As my time here grows short, I have been reflecting on the months I’ve spent in this remote tropical culture, and what I’ll take with me when I leave. I think one day spent in New Plymouth over the weekend summed it up rather well.
When we dinghied in to New Plymouth on Saturday, we found the settlement abuzz with activity. Walking through the town we saw a gathering of women in the public park decorating a tent over the basketball court with purple and white balloons and arranging matching table settings for a large dinner. It looked like preparations for a wedding!
Moments later, on a different street, a golf cart whizzed by, with purple and white balloons streaming from it. One white balloon came flying off toward me, and I picked it up and returned it to the young man who was driving the cart. Surely this was the bride’s chariot!
Passing the cemetery on our walk, we were drawn through the gates by the lovely view of aquamarine waters, a ring of reefs, and distant islands. The grave markers were all recently whitewashed and many graves had flowers in bloom… bougainvillea, gaillardia, portulaca, lantana. That’s when we noticed a little tent with chairs underneath, placed near a freshly dug hole in the ground. Looks like funeral preparations were going on right down the street from the wedding preparations.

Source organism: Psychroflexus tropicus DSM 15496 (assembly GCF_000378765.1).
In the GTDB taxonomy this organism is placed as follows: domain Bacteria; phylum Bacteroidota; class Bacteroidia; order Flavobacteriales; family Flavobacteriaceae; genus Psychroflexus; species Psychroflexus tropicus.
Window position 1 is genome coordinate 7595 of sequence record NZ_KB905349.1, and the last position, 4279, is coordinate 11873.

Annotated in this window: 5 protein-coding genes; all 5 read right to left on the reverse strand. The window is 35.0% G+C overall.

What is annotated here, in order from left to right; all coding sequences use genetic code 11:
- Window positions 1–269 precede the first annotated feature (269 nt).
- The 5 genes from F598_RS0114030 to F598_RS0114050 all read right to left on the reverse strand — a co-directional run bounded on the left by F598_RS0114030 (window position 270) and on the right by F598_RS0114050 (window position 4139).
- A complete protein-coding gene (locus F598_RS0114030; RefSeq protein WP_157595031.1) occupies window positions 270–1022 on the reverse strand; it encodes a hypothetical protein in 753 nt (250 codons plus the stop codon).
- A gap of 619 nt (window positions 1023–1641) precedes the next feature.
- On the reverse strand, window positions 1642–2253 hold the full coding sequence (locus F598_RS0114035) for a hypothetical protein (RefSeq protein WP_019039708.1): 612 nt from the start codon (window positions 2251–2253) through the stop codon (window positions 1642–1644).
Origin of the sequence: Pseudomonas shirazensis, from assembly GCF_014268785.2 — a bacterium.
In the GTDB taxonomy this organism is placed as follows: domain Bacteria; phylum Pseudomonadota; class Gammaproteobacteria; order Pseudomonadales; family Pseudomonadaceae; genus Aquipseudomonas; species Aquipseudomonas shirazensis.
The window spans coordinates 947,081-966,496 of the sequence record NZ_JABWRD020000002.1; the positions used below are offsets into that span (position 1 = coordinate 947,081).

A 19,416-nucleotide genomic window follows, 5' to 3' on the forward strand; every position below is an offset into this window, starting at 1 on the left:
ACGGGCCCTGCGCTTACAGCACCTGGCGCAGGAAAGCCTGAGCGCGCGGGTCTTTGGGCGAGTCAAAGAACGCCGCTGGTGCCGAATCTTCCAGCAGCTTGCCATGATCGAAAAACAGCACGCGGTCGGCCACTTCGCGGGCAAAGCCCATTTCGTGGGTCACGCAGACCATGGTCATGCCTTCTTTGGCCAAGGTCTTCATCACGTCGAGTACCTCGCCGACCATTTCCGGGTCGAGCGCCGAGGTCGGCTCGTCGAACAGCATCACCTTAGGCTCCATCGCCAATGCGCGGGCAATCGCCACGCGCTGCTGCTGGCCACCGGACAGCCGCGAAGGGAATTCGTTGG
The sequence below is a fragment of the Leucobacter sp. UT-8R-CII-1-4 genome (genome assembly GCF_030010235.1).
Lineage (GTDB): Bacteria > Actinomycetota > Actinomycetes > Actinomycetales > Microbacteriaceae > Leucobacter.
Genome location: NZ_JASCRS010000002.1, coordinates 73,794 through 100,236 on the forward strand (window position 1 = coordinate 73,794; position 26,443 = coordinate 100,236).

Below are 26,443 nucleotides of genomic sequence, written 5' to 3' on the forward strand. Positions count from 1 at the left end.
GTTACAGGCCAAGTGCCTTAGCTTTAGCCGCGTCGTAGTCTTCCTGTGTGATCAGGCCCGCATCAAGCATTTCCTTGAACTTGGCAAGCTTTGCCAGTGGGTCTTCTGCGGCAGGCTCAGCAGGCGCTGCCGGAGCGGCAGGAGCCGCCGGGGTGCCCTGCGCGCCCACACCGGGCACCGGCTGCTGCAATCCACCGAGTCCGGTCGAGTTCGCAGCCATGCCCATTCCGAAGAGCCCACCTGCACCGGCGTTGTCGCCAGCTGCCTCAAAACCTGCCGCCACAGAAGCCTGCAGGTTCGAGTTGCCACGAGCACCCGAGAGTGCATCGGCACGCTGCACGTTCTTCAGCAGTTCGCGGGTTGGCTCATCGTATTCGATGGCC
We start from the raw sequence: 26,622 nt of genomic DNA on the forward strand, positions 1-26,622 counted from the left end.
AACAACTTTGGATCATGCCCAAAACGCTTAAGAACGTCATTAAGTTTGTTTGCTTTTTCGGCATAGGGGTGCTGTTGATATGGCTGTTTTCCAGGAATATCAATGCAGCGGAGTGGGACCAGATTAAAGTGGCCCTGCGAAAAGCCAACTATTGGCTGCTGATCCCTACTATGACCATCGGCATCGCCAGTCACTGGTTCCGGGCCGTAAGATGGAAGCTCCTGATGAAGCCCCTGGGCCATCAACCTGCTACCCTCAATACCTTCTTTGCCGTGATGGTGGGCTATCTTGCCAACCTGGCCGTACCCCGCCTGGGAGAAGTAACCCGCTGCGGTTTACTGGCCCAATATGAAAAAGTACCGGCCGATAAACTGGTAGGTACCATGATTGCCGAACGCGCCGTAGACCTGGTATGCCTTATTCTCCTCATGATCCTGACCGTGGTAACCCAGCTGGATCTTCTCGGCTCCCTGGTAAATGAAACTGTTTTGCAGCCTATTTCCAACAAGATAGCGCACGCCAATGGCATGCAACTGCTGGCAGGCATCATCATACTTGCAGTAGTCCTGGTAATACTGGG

A short walk from the cemetery we found the local museum, and while were admiring the medicinal garden and the ‘out kitchen’ we heard hymn singing at the church next door…
…and then the distinctive sounds of mourning. The choir processed out into the street, followed by the pall bearers and the mourners. Together they all processed on foot the short distance through the streets toward the cemetery.
The town dock was busy with ferries bringing full loads of friends and families from other islands to participate in the wedding and the funeral. In such a small community, it seemed apparent that everyone would be participating in both events. What a sad and joyous day….
And these two events that rallied an entire community, and brought in a hoard of folks from outlying communities, clarified my impressions of the time spent here in these small settlements.
There are many conveniences in my life at home that I no longer take for granted. Water is probably the the most striking example of a precious commodity here. Many islands in the Bahamas have no fresh water at all. Hard to imagine, but true! In recent times, some of these islands have opted to put in reverse osmosis systems for making fresh water from salt. It is an expensive way to get fresh water so water is quite a luxury.